The Salisbury local union signs a new agreement for workers with Granges America
Published on Tuesday, December 6, 2022 at 00:02
Salisbury – On Nov. 27, United Steelworkers Local 8573 entered into a new collective agreement with Granges America.
The union had signed a five-year contract in November 2018, which was due to expire next year, but Granges was asked to revisit the deal after workers’ wages had since fallen.
Key union negotiators who helped broker the deal include Doc Corpening, Robert Harper, Demetris Royal, Jason Everhart, Brian Fox, Brendan Trivett and Chris McCullough.
“Our biggest problem was that we had two pay scales. We had a pay scale that was put in place after we were laid off in 2009, we had a pay scale that we worked at, but everyone that was hired between 2009 and now was on a different pay scale,” said union president Chris McCullough.
People hired since 2009 saw an average wage increase of $4.53 an hour, and people hired before that saw an average wage increase of $2.50 an hour. Health benefits will also take effect immediately upon hire instead of the previous 60-day waiting period. The new three-year contract will not increase insurance health benefits and will include an annual salary increase of 3 percent.
“We used to have a five-year contract, before that we had a four-year contract, but with a three-year contract, if the wage landscape changes, we can go back and negotiate more quickly rather than burdening the company. ,” McCullough explained.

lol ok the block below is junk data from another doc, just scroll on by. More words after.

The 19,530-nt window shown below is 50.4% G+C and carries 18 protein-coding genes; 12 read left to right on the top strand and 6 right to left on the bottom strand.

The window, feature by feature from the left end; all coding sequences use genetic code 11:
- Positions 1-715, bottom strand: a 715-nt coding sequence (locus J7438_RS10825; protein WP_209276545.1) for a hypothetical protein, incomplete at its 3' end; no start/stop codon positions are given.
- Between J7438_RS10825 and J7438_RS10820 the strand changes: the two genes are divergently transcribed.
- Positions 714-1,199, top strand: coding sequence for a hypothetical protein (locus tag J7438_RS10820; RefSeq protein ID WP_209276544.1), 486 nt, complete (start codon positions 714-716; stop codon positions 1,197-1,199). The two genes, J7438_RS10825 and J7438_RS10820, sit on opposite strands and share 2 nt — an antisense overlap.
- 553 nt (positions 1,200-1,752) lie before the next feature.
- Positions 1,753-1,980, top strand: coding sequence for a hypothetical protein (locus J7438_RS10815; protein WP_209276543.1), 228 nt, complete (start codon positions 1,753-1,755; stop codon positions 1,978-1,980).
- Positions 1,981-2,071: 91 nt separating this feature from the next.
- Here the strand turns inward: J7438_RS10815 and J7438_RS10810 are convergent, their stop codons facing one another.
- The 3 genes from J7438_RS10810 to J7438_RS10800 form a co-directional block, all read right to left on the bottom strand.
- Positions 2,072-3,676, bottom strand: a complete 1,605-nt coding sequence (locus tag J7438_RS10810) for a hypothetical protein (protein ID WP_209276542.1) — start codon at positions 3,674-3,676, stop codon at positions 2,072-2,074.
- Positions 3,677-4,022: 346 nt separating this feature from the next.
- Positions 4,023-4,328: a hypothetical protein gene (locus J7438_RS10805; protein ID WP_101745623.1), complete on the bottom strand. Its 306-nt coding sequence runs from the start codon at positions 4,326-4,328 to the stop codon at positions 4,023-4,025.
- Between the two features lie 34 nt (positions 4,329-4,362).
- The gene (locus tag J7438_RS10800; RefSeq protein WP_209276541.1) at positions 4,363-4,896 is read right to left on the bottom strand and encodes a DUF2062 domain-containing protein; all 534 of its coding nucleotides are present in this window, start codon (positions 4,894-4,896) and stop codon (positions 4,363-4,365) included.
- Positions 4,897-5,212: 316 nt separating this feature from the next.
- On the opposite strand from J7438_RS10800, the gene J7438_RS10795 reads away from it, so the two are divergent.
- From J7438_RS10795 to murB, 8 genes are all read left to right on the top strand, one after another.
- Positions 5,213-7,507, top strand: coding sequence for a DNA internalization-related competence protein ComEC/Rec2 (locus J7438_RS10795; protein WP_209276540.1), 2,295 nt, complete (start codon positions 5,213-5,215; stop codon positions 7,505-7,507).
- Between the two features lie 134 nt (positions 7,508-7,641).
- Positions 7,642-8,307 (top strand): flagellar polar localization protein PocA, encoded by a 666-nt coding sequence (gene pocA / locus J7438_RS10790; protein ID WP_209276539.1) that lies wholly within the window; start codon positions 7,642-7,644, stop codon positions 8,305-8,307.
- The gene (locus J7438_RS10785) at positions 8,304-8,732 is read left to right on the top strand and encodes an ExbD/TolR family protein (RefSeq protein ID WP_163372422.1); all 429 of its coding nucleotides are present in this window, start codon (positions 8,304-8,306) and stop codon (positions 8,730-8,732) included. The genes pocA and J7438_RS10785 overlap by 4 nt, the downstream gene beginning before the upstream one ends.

Given the benefits of the current employee plan, there had to be an opportunity to negotiate certain things that Granges America wanted.
“We had to give up some things called the progression line. It requires you to learn a job that’s above you, and when an opening comes up, you have to go and take those jobs. It limited some guys from changing departments, but in the grand scheme of things, with how high inflation is now and what other people are paying in wages, we were basically going for the money,” McCullough said.
This means that more people will stay in their unit more often. If workers want to take a position in another department, existing people are given the opportunity first in the opening, so seniority will be more important.
“At the end of the day, when you’re negotiating, you’re going to give up some things to get some things. We could have limited some of those things, but the money wouldn’t be as good,” McCullough said.
McCullough emphasizes the positive applications the new contract will mean for future employees and their commitment to the Granges.
“So when we bring in new people, we know we have stability. They’ll be able to fill orders for the next several years because we’ll be here.
It was important to get the best deal for the workers, seeing Granges as an ally rather than an enemy.
“We work with the company despite the company,” McCullough said.